University of Kansas, Fall 2007
Philosophy 666: Rational Choice Theory
Ben Eggleston—eggleston@ku.edu
test on game theory
(October 24, 2007)
Instructions:
 Answer all of the following questions on the answer sheets provided. You can write on this
list of
questions, but credit will be awarded only for answers written on answer
sheets.
 Do not access any book, notebook, newspaper, calculator, computer, cell
phone, or other possible source of inappropriate aid during the test, do not
leave the room before you are finished taking the test, and be sure to finish
the test within this 50minute testing period—no credit will be given for any
work done after you access any possible source of inappropriate aid, after you
leave the room for any reason, or after the end of the testing period.
 When you are finished, be sure your name is written on each of your answer
sheets, and turn them in. You do not need to turn in this list of questions.
Questions:
The matrices in questions 1–7 involve zerosum games, with each cell containing a number that
represents the row player’s utility and the negation of the column player’s
utility.
 Analyze the following game using dominance considerations and write the strategy pair(s) corresponding to its solution(s). When writing the strategy pair(s),
write each of them in the form (R_{x}, C_{y}),
where x = 1, 2, or 3 and y = 1, 2, 3, or 4.

C_{1} 
C_{2} 
C_{3} 
C_{4} 
R_{1} 
2 
4 
7 
3 
R_{2} 
7 
8 
6 
5 
R_{3} 
2 
9 
1 
4 
 Write the equilibrium strategy pair(s) for the following game. Again, for each pair
you write, use the form (R_{x}, C_{y}),
where x = 1, 2, or 3 and y = 1, 2, 3, or 4.

C_{1} 
C_{2} 
C_{3} 
C_{4} 
R_{1} 
5 
4 
4 
4 
R_{2} 
7 
3 
6 
2 
R_{3} 
2 
2 
1 
4 
 Suppose that the expected utility of the following game for
the column player is a formula involving q (where q is her
probability of playing C_{1} as opposed to C_{2}) in which the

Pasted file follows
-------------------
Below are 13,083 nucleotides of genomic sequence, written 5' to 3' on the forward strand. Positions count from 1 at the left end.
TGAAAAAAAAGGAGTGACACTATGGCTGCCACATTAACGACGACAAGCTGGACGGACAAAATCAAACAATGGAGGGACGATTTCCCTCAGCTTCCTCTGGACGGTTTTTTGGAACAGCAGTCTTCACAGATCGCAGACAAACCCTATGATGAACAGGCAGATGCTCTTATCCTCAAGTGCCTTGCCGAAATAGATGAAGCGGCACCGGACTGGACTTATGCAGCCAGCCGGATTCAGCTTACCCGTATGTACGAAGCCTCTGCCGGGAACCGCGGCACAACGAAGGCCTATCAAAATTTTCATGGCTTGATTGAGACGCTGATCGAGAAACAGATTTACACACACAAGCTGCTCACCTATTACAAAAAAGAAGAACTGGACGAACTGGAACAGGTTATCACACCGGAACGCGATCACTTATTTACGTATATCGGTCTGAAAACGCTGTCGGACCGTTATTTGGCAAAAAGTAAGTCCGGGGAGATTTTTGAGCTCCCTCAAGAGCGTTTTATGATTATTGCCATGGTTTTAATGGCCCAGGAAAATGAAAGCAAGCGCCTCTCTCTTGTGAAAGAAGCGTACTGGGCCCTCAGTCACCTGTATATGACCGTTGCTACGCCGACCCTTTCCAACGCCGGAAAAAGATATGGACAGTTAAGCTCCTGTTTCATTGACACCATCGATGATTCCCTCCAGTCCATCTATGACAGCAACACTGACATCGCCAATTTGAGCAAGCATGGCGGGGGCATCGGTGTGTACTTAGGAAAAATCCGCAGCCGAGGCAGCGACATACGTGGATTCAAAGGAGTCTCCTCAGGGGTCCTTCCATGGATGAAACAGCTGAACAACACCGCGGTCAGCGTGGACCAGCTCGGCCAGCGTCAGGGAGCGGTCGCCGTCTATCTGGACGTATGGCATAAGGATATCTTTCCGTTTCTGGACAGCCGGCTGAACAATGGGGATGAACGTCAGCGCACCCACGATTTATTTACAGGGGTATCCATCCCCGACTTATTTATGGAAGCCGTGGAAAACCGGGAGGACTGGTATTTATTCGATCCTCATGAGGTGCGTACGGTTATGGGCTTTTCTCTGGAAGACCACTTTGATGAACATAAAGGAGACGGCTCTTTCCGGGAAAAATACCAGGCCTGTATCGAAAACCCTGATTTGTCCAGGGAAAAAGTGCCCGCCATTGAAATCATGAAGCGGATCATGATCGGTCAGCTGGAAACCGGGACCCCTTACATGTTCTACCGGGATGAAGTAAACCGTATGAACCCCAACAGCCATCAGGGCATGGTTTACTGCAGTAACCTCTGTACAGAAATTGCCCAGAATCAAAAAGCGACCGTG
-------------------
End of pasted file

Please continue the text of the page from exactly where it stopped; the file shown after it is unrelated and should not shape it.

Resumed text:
coefficient of q ends up being 0, because of the strategy (p R_{1},
(1 – p) R_{2}) that the row player happens to be playing.
Derive the value of p that makes this the case, by starting with (1) a
formula expressing the expected utility of the game for the row player,
(2) a formula expressing the expected utility of the game for the column player, or (3)
a formula expressing the value
of the game, and simplifying whatever formula you start with until you can isolate an expression
involving p that you can then use to solve for p. (Show your
work, of course.)

C_{1} 
C_{2} 
R_{1} 
3 
9 
R_{2} 
8 
5 
 What values of p and q make [(p R_{1}, (1 –
p) R_{2}), (q C_{1}, (1 – q) C_{2})]
an equilibrium strategy pair for the following game? (You do not have to show your
work. An answer of the form ‘p = __, q = __’ can earn full
credit.)

C_{1} 
C_{2} 
R_{1} 
8 
4 
R_{2} 
1 
7 
 Suppose that the row player believes that the column player is going to
play the following game with the strategy (½ C_{1}, ½ C_{2}).
What is the row player’s best response?

C_{1} 
C_{2} 
R_{1} 
4 
8 
R_{2} 
6 
2 
 Suppose that, in a twoperson zerosum game with row strategies R_{1}
and R_{2} and column strategies C_{1} and C_{2} (as in
the games in the previous several questions), the row player is playing
strategy (½ R_{1}, ½ R_{2}), and the column player computes
(correctly) that if she, too, plays a mixed strategy giving equal weight to
each of her two pure strategies (i.e., plays strategy (½ C_{1}, ½ C_{2})),
then she gets as high an expected utility as she can against the row player's
strategy (½ R_{1}, ½ R_{2}). Does this mean that [(½ R_{1},
½ R_{2}), (½ C_{1}, ½ C_{2})] is an equilibrium
strategy pair for the game under consideration? Why or why not?
 Suppose that, for the following game, the strategy pair [(¼ R_{1},
¾ R_{2}), (⅓ C_{1},
⅔ C_{2})] is an equilibrium pair. What is the value of the game?

C_{1} 
C_{2} 
R_{1} 
a 
5 
R_{2} 
6 
a 
 Write the purestrategy equilibrium pair(s) for the following game (or, if
there aren’t any, write ‘no purestrategy equilibrium pairs’). For each strategy pair
you write, use the form (R_{x}, C_{y}),
where x = 1 or 2 and y = 1 or 2. Is the game a coordination
game (also known as a battle of wills), a prisoner’s dilemma, or neither?

C_{1} 
C_{2} 
R_{1} 
1, 7 
7, 5 
R_{2} 
2, 8 
5, 6 
 Follow the instructions for the previous question, but for the following
game:

C_{1} 
C_{2} 
R_{1} 
5, 9 
2, 2 
R_{2} 
4, 5 
8, 8 
 Write a matrix like the following and fill it in with eight numbers (two
in each cell) so that it represents a prisoner’s dilemma. Then (1) name the
two important solution concepts that do not coincide in a prisoner’s dilemma,
(2) state the definition, criteria, or identifying characteristics of each of those two
solution concepts, and (3) indicate, for each of those two solution concepts,
which strategy pair(s) in your matrix is (or are) associated with that
solution concept. As above, for each strategy pair
you write, use the form (R_{x}, C_{y}),
where x = 1 or 2 and y is 1 or 2.

C_{1} 
C_{2} 
R_{1} 
, 
, 
R_{2} 
, 
, 
Instructions, revisited:
As stated in item 3 of the instructions, you do not need to turn in this
list of questions.